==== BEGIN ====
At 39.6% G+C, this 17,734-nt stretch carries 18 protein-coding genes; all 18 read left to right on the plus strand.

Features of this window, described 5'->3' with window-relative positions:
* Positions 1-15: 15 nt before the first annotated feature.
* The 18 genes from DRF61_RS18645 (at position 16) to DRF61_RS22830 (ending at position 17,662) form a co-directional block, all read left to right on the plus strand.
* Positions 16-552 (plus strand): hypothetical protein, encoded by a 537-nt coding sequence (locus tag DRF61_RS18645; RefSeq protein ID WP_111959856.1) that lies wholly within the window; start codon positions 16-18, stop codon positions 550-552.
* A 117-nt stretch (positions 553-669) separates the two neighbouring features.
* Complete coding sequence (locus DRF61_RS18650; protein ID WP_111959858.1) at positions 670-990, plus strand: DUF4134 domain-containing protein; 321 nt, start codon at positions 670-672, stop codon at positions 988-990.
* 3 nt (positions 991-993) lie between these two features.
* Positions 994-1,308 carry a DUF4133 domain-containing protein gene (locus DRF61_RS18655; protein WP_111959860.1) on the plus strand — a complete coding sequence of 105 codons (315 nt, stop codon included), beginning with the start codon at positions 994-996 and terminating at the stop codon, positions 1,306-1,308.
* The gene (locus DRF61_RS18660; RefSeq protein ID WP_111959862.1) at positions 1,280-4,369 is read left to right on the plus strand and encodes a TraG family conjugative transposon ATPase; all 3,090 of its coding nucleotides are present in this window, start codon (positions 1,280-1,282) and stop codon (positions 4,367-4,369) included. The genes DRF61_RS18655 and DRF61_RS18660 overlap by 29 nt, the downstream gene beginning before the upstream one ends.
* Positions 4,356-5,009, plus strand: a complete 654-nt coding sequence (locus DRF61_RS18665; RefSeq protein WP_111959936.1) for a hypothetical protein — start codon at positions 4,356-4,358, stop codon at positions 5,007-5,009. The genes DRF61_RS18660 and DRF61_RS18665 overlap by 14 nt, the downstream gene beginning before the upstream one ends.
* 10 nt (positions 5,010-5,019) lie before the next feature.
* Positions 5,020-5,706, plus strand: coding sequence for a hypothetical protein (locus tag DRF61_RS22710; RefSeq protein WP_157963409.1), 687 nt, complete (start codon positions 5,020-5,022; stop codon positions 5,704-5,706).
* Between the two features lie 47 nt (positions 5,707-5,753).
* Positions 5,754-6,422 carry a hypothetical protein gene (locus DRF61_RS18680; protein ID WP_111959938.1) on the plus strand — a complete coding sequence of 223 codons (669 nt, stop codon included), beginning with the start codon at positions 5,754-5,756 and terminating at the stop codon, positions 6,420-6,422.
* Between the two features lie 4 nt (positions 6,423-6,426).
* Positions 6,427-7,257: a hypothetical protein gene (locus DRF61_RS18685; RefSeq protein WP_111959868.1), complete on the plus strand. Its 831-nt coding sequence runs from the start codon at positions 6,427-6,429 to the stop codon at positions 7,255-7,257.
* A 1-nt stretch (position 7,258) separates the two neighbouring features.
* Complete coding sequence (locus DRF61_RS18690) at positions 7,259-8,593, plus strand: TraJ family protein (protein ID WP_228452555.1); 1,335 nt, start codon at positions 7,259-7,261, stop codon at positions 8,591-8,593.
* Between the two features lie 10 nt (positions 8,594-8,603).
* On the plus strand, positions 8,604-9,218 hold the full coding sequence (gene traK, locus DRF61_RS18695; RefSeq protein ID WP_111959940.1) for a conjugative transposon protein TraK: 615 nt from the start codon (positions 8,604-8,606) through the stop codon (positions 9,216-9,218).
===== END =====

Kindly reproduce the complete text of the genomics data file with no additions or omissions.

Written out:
At 39.6% G+C, this 17,734-nt stretch carries 18 protein-coding genes; all 18 read left to right on the plus strand.

Features of this window, described 5'->3' with window-relative positions:
* Positions 1-15: 15 nt before the first annotated feature.
* The 18 genes from DRF61_RS18645 (at position 16) to DRF61_RS22830 (ending at position 17,662) form a co-directional block, all read left to right on the plus strand.
* Positions 16-552 (plus strand): hypothetical protein, encoded by a 537-nt coding sequence (locus tag DRF61_RS18645; RefSeq protein ID WP_111959856.1) that lies wholly within the window; start codon positions 16-18, stop codon positions 550-552.
* A 117-nt stretch (positions 553-669) separates the two neighbouring features.
* Complete coding sequence (locus DRF61_RS18650; protein ID WP_111959858.1) at positions 670-990, plus strand: DUF4134 domain-containing protein; 321 nt, start codon at positions 670-672, stop codon at positions 988-990.
* 3 nt (positions 991-993) lie between these two features.
* Positions 994-1,308 carry a DUF4133 domain-containing protein gene (locus DRF61_RS18655; protein WP_111959860.1) on the plus strand — a complete coding sequence of 105 codons (315 nt, stop codon included), beginning with the start codon at positions 994-996 and terminating at the stop codon, positions 1,306-1,308.
* The gene (locus DRF61_RS18660; RefSeq protein ID WP_111959862.1) at positions 1,280-4,369 is read left to right on the plus strand and encodes a TraG family conjugative transposon ATPase; all 3,090 of its coding nucleotides are present in this window, start codon (positions 1,280-1,282) and stop codon (positions 4,367-4,369) included. The genes DRF61_RS18655 and DRF61_RS18660 overlap by 29 nt, the downstream gene beginning before the upstream one ends.
* Positions 4,356-5,009, plus strand: a complete 654-nt coding sequence (locus DRF61_RS18665; RefSeq protein WP_111959936.1) for a hypothetical protein — start codon at positions 4,356-4,358, stop codon at positions 5,007-5,009. The genes DRF61_RS18660 and DRF61_RS18665 overlap by 14 nt, the downstream gene beginning before the upstream one ends.
* 10 nt (positions 5,010-5,019) lie before the next feature.
* Positions 5,020-5,706, plus strand: coding sequence for a hypothetical protein (locus tag DRF61_RS22710; RefSeq protein WP_157963409.1), 687 nt, complete (start codon positions 5,020-5,022; stop codon positions 5,704-5,706).
* Between the two features lie 47 nt (positions 5,707-5,753).
* Positions 5,754-6,422 carry a hypothetical protein gene (locus DRF61_RS18680; protein ID WP_111959938.1) on the plus strand — a complete coding sequence of 223 codons (669 nt, stop codon included), beginning with the start codon at positions 5,754-5,756 and terminating at the stop codon, positions 6,420-6,422.
* Between the two features lie 4 nt (positions 6,423-6,426).
* Positions 6,427-7,257: a hypothetical protein gene (locus DRF61_RS18685; RefSeq protein WP_111959868.1), complete on the plus strand. Its 831-nt coding sequence runs from the start codon at positions 6,427-6,429 to the stop codon at positions 7,255-7,257.
* A 1-nt stretch (position 7,258) separates the two neighbouring features.
* Complete coding sequence (locus DRF61_RS18690) at positions 7,259-8,593, plus strand: TraJ family protein (protein ID WP_228452555.1); 1,335 nt, start codon at positions 7,259-7,261, stop codon at positions 8,591-8,593.
* Between the two features lie 10 nt (positions 8,594-8,603).
* On the plus strand, positions 8,604-9,218 hold the full coding sequence (gene traK, locus DRF61_RS18695; RefSeq protein ID WP_111959940.1) for a conjugative transposon protein TraK: 615 nt from the start codon (positions 8,604-8,606) through the stop codon (positions 9,216-9,218).